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    A few days ago I had an interesting conversation with a man, who'd brought in a "broken" Sauer Danfoss series 51 motor, which was a part of hydrostatic transmission of a street sweeper (one pump/two motors, one motor for each side, hydraulic proportional controls). Apparently, the mechanic, who had labeled the motor as problematic, had years of experience and even had some hydraulics training, provided by the brand they represented. It was a warranty claim,  the motor had been rebuilt days before, and of course the case demanded urgent attention.
    When the motor was taken apart for inspection, no damage at all was detected. The motor was reassembled and tested, and presented good efficiency and controllability, just like an overhauled motor should. The "troubleshooter" was contacted on the subject, which lead me to writing this article.

    The motor evaluation technique the mechanic had been using for, apparently, a long time, was the good old "check the drain" drill, which is OK for many motors, but not for closed circuit motors with the built-in loop flushing function. When he was confronted with the flushing theory, he, I must give him credit now, said that if it was normal for the motor to present high case flow, then all the machines they had were malfunctioning, as this one was very different from all the others (had way more case flow!). According to him, other machines, equipped with identical transmissions, presented high flow discharge when the machine was starting to move, and then the case flow would almost disappear. Anything different from this pattern was considered a malfunction. He even said that it was the official brand mechanic from abroad, who had taught them the technique.

   No need to say that I went speechless for some time, fascinated by the conviction and ardent speech. In the end, the man insisted on retesting the motor, and it was retested, and once again presented no flaws. When I wondered what the machine was doing wrong, it turned out that the problem was unstable oscillating movement, rather than lack of torque. When I asked what the charge pressure reading was, when the machine was malfunctioning, he didn't know. Servo pressures in the pump? No? Motor? Also no? Ok, suppose you do have excessive leakage from the motor case, but how much exactly, twenty liters per minute, thirty?. The answer was prize-deserving! "the oil from the hose HIT THE WALL, that's how much the case flow was!" I mean, come on, man, seriously, the wall?!!!

    I hope you understand, that at this point, there was absolutely no way I could defend my point. How can you possibly dispute THE WALL argument? Anyhow, he's the one insisting on extra tests and his company is the one paying for it, no point in denying the client what he wants, right?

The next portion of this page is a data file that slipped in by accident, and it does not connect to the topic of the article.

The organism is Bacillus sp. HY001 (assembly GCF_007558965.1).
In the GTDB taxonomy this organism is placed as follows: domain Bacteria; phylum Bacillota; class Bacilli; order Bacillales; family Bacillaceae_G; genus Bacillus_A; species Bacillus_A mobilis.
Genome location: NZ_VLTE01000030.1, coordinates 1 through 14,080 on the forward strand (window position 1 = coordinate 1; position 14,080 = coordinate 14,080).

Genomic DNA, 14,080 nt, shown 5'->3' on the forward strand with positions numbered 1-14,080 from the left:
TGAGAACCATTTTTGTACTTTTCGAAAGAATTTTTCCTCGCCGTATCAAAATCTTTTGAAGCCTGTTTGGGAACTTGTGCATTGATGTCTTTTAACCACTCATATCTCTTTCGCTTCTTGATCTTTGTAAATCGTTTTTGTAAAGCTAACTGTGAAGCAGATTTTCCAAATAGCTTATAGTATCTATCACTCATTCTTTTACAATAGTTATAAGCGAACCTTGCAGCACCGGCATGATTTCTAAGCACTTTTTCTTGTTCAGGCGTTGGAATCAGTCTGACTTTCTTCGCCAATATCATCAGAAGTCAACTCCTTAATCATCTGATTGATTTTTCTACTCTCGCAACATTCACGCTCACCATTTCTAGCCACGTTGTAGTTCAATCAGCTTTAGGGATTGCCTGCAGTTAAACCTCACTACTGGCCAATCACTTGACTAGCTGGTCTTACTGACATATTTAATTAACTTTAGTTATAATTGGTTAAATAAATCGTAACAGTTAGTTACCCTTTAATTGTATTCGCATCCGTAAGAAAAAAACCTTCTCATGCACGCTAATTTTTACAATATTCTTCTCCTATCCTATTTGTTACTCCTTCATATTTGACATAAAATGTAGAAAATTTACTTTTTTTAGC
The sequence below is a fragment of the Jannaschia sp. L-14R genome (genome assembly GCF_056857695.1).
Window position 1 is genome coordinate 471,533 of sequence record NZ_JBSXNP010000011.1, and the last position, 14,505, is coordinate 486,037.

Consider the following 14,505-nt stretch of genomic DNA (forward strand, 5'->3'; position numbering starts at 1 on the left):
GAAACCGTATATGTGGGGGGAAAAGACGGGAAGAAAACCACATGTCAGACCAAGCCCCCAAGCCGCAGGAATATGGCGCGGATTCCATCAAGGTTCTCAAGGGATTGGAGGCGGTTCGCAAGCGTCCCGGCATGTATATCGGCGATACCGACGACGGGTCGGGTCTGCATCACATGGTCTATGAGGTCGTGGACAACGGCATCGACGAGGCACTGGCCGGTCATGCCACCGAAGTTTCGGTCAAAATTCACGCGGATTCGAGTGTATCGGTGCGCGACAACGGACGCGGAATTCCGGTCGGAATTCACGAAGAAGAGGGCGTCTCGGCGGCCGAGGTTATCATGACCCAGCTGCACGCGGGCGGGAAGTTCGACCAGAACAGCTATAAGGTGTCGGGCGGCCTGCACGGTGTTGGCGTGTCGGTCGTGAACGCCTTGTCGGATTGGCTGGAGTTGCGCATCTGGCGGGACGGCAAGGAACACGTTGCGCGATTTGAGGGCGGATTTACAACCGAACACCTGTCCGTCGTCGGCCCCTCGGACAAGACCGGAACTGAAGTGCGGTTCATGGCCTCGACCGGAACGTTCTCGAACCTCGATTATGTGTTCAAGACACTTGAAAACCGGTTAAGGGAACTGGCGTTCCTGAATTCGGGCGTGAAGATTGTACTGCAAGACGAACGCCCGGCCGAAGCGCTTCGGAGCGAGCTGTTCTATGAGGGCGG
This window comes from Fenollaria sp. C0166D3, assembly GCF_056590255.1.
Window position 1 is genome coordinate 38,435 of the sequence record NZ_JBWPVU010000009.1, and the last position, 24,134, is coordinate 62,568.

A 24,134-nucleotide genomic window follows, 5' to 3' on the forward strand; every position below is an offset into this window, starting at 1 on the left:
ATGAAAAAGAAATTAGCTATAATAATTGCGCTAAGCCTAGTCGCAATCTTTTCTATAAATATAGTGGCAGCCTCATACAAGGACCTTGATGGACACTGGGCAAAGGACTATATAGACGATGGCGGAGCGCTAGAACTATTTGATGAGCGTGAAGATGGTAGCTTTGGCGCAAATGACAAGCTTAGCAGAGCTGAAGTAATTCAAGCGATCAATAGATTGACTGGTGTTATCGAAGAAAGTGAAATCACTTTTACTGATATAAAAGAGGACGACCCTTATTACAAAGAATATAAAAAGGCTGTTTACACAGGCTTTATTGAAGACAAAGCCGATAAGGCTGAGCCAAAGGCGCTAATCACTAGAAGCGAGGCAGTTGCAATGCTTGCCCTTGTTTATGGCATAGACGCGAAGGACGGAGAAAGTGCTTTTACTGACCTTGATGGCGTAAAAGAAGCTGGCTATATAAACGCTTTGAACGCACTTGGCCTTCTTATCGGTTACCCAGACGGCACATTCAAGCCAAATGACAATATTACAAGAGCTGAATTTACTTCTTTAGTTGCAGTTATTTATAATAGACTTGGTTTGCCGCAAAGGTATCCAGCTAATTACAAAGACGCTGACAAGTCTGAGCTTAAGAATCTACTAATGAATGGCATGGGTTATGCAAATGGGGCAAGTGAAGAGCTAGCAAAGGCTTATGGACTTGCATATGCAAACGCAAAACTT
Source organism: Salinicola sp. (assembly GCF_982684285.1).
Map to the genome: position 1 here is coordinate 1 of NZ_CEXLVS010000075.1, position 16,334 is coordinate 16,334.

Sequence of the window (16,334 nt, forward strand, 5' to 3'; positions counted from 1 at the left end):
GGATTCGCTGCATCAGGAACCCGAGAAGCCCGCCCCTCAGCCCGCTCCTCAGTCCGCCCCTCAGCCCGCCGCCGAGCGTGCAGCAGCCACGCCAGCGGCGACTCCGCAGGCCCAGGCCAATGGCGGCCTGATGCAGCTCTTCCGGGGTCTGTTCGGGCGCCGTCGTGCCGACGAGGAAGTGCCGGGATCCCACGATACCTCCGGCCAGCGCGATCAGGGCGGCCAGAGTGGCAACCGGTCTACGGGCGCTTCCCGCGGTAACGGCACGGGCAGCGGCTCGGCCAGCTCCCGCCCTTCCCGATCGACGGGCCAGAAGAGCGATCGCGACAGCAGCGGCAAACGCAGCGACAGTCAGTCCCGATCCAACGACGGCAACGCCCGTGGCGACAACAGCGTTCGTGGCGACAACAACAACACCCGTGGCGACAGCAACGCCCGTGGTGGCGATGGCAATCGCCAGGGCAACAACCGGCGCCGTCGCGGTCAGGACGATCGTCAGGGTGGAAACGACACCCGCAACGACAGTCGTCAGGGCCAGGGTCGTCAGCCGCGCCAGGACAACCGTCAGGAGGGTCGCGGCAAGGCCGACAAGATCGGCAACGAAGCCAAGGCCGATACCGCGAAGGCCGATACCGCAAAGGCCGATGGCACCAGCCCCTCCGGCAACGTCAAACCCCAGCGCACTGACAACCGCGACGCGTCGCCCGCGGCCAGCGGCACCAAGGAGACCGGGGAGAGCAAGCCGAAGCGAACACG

However sad this case might be, this is still a perfect example of how wrong assumptions lead to wrong conclusions. Let's analyze . (Note that I am talking about a classic closed loop arrangement, with charge pump and charge pressure relief valves incorporated in the main pump, and loop-flushing incorporated in the motor).

     First and most important: a closed circuit can NOT leak more than the charge pump flow, no matter how damaged it might be. The only place the oil enters the circuit is through the fixed displacement charge pump, which is relatively small, often around 20 percent of the main pump's displacement. So you can have high flow rates inside the loop, but will never be able to get more than charge pump flow to the outside of the loop, because closed loop circuits do NOT make oil, they just push it around, it is oil companies that make oil.

   Theoretically, it is possible for case flow of a closed circuit pump or motor to be higher than that of the charge pump, but only for a very short period of time, and is caused by the "accumulator effect" of hoses during fast pressure changes or oil discharges from servo-piston system (when you have different servo-piston areas), we are talking about tenths of seconds here.

    In average, when loop flushing kicks in, the motor will have case drain almost equal to the charge pump flow (minus pump's internal leakage), in systems that use limiter as flushing valve, or will correspond to the valve's flow setting, when a flow regulator is used to limit flushing flow. Whichever the system is used, case drain evaluation is a piss-poor technique to evaluate the motor's condition, at least not until you eliminate the loop flushing function. Even if you take out the motor's cylinder block (don't take out the cylinder block, though) you will still have the same charge pump flow coming from the case.